Frequently Asked Questions
I get asked a few questions when students first join Pizzo's Paperbacks. Below are just few questions that I get on a consistent basis. Hopefully this page will answer some of those questions. If you have additional questions though, please do NOT hesitate to ask me! Email works best, but whatever medium you choose will be fine with me!
What can we do at home to improve reading levels?
One helpful tip is read with your child on a daily basis. Reading is just like any other practice that a student participates in. Your child cannot play in a game if he/she has not practiced...the same is true for reading. I love the "ah-ha" moment I had with this and it involves my favorite sport: volleyball. I was a First Team All-Star setter in high school – I practiced EVERY day, even on weekends. Last year, I joined a Rec-League volleyball team and I was a mess! I still knew how to play, but my skills were not sharp. The connection is your child isn’t going to forget how to read, but their reading skills will not be sharp if not practiced every day. My strongest students read frequently and they are not just reading books; they also visit a library on a regular basis, and they have conversations about their reading. I do my best to prepare students at school, but practicing these skills outside of the 54 minutes in my room is what’s going to really help.
How can I tell if a book is appropriate for my child?
That depends on whether you are looking for a grade-level appropriateness or if you are looking for content-appropriateness.
Grade-level: you can check the book's Lexile level by clicking on this website and typing in the title. It will give you a number between 300-1700. You compare that to your child's Lexile score (if you don't know email me) and if it is either 100 points above or below your child's number then it is appropriate. Keep in mind, if the book is "easy to read" it doesn't mean it shouldn't be read...if that were the case I would never read any adolescent literature books and my life would be much more dull. This Lexile link will also answer questions about this form of assessment.
Content: This is completely determined by you. I know that there are topics out there that you would rather not have your child read, but I do not know this unless you tell me. I only suggest books that have been enjoyed by other students or by myself. I see ALL books as appropriate, but our opinions may differ. One website that can help is called "CommonSense.org" - it gives quality reviews for all types of media from books to movies etc. All you have to do is type in the title and most likely there will be a review for it.
What do you do in Pizzo's Paperbacks?
School: We have one hour - ONE hour to get plethora of skills met. I break up those skills into 15 minute rotating chunks using a balanced-literacy approach. The stations are Word Study, Writing, Guided Reading, Independent Reading and Study Skills. Depending on the letter day/student's needs, we will be completing three of those stations.
Summer: We meet two times a week at the Greece Public Library. We find books we would like to enjoy. We set reading goals. We talk about short works. We have FUN! The summer club is invite only! Hard-workers and open-minds are the only types of students I allow to join this unique group.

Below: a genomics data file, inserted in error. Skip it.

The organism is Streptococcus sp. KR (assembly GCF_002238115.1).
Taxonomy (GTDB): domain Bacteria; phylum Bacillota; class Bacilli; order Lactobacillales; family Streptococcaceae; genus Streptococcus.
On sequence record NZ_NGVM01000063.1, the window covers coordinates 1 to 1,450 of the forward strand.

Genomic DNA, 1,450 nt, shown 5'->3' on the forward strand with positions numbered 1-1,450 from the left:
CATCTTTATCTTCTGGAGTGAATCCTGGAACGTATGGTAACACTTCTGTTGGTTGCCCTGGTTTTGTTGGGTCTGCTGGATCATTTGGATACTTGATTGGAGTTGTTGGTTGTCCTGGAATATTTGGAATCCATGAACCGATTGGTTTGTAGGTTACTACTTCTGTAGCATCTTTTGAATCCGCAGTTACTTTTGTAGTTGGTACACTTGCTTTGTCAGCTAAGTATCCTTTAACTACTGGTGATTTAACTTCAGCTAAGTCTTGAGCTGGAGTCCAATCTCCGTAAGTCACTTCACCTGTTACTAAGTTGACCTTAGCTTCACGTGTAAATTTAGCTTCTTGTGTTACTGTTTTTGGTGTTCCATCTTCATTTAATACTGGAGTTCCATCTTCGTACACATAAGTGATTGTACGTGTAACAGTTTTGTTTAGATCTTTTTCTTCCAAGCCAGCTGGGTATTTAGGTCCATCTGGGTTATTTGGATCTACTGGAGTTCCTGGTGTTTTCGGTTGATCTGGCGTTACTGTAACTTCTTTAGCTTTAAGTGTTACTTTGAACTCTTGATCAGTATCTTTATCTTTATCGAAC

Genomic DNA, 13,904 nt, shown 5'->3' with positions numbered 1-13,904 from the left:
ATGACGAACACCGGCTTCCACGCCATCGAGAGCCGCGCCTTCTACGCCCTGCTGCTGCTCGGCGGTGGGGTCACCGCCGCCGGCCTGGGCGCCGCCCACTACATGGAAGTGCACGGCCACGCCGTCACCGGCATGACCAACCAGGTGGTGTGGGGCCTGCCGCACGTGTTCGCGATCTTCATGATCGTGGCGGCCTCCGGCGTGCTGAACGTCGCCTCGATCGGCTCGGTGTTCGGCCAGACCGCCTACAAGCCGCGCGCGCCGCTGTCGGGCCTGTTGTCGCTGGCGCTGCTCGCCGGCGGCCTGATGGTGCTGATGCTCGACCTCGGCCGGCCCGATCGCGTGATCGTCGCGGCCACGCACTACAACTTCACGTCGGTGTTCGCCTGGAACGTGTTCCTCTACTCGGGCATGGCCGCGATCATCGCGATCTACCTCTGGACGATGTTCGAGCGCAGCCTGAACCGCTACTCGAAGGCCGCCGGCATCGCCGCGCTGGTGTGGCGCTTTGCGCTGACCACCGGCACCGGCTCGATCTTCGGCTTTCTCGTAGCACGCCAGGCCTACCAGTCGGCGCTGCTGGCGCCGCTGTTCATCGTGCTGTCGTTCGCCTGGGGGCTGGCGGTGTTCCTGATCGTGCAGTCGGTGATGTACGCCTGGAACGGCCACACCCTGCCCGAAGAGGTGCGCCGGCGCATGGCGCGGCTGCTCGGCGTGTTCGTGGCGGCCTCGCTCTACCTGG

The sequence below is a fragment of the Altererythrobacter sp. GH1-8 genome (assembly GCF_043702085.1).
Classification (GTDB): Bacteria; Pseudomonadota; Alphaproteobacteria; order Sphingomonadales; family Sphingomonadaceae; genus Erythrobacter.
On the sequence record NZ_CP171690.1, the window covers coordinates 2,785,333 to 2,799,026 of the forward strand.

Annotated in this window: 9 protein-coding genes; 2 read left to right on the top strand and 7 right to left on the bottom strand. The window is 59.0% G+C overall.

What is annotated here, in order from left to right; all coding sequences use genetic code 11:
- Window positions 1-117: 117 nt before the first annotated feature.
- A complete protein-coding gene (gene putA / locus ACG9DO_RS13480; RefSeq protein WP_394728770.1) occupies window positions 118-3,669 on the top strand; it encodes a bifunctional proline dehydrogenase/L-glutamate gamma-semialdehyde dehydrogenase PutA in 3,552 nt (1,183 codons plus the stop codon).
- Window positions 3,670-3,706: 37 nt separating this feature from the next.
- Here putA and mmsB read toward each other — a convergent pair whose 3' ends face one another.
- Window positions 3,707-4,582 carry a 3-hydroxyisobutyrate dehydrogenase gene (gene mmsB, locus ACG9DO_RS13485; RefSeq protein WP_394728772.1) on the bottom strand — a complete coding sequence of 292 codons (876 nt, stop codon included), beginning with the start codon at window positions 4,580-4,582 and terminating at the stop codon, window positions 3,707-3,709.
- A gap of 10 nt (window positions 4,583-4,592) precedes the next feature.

What's my favorite book or books?
These are not in any particular order, but they have played an important role in who I am as a reader today. These books have made me laugh, the majority have made me cry and overall, without these books, I would not have chosen to become a reading teacher. I just love them.
1. The Outsiders - SE Hinton - this is a book that changed the way I wanted to teach. Hinton carefully crafted a book that resonates with us even after 50000 years...Ponyboy is one of the most reflective and observant characters I know.
2. The Client - John Grisham - this is the FIRST book that I ever read (that was a legit, real person book). It was read at my gram's house the summer between 7th and 8th grades. It got me on a Grisham kick...and I liked it.
3. Seedfolks - Paul Fleischman - I read this book in 3 hours on the 3rd floor of the SUNY Fredonia library...I can never do this book the justice it deserves when I talk about it. It brought to light how connected we all are even though we are so different. A lesson of humanity we can all learn from.
4. Imitation of Life - Allison Joseph - This book showed me that poetry should not be scary. EVERY time I picked up a poem I felt like the dumbest person on this planet. I am not sure what this book did for me, but when I read it everything that I was missing with poetry fell into place. I cannot thank her enough for this.
5. The Little Prince - Antoine De Saint-Exupery - I first read this book in French (yes, the foreign language) when I was a senior in high school (Thank you, Ms. Kennedy). I loved the imagination and passion that the main character possessed and felt such a close connection. I read it in English when I was in my 20s and it continues to be a book that moves me.
6. Silly Songs and Sad - Ellen Raskin - When I was in elementary school, my mom rescued this book from the discard pile at the school's library. She read it to my sister and me one Friday night when there was a wicked thunderstorm outside (our yard was actually flooding and trees went down). She read the poems to us by flashlight and they were so ridiculous, but yet so language-filled. This book is out of print, but if you can find a copy BUY IT! It will change your life.
7. Unbroken - Laura Hillenbrand - One of the most intense books I have ever read and it's NON-FICTION! Louie Zamperini was an Olympic athlete who joined the Army Air Force during World War II. What this man went through, ordeals he survived remind me that when I think I am having a bad day I should think again. This book is beautifully researched and well crafted. Please read.